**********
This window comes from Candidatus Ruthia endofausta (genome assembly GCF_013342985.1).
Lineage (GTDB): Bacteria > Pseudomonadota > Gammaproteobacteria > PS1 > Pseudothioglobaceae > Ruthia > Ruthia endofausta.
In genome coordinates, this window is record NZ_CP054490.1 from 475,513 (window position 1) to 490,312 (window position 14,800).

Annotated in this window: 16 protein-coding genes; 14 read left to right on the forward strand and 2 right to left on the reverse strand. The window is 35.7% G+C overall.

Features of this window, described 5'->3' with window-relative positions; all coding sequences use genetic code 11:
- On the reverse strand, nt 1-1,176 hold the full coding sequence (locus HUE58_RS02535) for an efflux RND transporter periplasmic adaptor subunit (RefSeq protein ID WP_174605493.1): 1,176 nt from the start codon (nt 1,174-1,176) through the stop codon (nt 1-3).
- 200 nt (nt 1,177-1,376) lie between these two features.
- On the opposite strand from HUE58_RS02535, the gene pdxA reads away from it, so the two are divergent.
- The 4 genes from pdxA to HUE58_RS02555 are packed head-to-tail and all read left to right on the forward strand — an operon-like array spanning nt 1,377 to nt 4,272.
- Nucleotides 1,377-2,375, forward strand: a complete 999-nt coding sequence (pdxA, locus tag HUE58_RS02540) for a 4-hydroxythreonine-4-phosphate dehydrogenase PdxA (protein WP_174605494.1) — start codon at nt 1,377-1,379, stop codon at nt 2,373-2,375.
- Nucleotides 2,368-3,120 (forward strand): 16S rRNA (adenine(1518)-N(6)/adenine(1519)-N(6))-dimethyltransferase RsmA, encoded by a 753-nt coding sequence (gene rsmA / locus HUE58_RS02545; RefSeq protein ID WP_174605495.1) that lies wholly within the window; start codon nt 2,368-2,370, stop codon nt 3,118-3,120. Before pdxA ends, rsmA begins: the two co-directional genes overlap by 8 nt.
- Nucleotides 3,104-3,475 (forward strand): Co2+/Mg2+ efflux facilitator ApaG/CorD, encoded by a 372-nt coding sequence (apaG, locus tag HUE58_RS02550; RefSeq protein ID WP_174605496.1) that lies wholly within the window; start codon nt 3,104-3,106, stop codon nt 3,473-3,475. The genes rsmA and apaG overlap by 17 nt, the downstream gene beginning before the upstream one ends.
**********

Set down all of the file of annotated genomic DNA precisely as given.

This window comes from Candidatus Ruthia endofausta (genome assembly GCF_013342985.1).
Lineage (GTDB): Bacteria > Pseudomonadota > Gammaproteobacteria > PS1 > Pseudothioglobaceae > Ruthia > Ruthia endofausta.
In genome coordinates, this window is record NZ_CP054490.1 from 475,513 (window position 1) to 490,312 (window position 14,800).

Annotated in this window: 16 protein-coding genes; 14 read left to right on the forward strand and 2 right to left on the reverse strand. The window is 35.7% G+C overall.

Features of this window, described 5'->3' with window-relative positions; all coding sequences use genetic code 11:
- On the reverse strand, nt 1-1,176 hold the full coding sequence (locus HUE58_RS02535) for an efflux RND transporter periplasmic adaptor subunit (RefSeq protein ID WP_174605493.1): 1,176 nt from the start codon (nt 1,174-1,176) through the stop codon (nt 1-3).
- 200 nt (nt 1,177-1,376) lie between these two features.
- On the opposite strand from HUE58_RS02535, the gene pdxA reads away from it, so the two are divergent.
- The 4 genes from pdxA to HUE58_RS02555 are packed head-to-tail and all read left to right on the forward strand — an operon-like array spanning nt 1,377 to nt 4,272.
- Nucleotides 1,377-2,375, forward strand: a complete 999-nt coding sequence (pdxA, locus tag HUE58_RS02540) for a 4-hydroxythreonine-4-phosphate dehydrogenase PdxA (protein WP_174605494.1) — start codon at nt 1,377-1,379, stop codon at nt 2,373-2,375.
- Nucleotides 2,368-3,120 (forward strand): 16S rRNA (adenine(1518)-N(6)/adenine(1519)-N(6))-dimethyltransferase RsmA, encoded by a 753-nt coding sequence (gene rsmA / locus HUE58_RS02545; RefSeq protein ID WP_174605495.1) that lies wholly within the window; start codon nt 2,368-2,370, stop codon nt 3,118-3,120. Before pdxA ends, rsmA begins: the two co-directional genes overlap by 8 nt.
- Nucleotides 3,104-3,475 (forward strand): Co2+/Mg2+ efflux facilitator ApaG/CorD, encoded by a 372-nt coding sequence (apaG, locus tag HUE58_RS02550; RefSeq protein ID WP_174605496.1) that lies wholly within the window; start codon nt 3,104-3,106, stop codon nt 3,473-3,475. The genes rsmA and apaG overlap by 17 nt, the downstream gene beginning before the upstream one ends.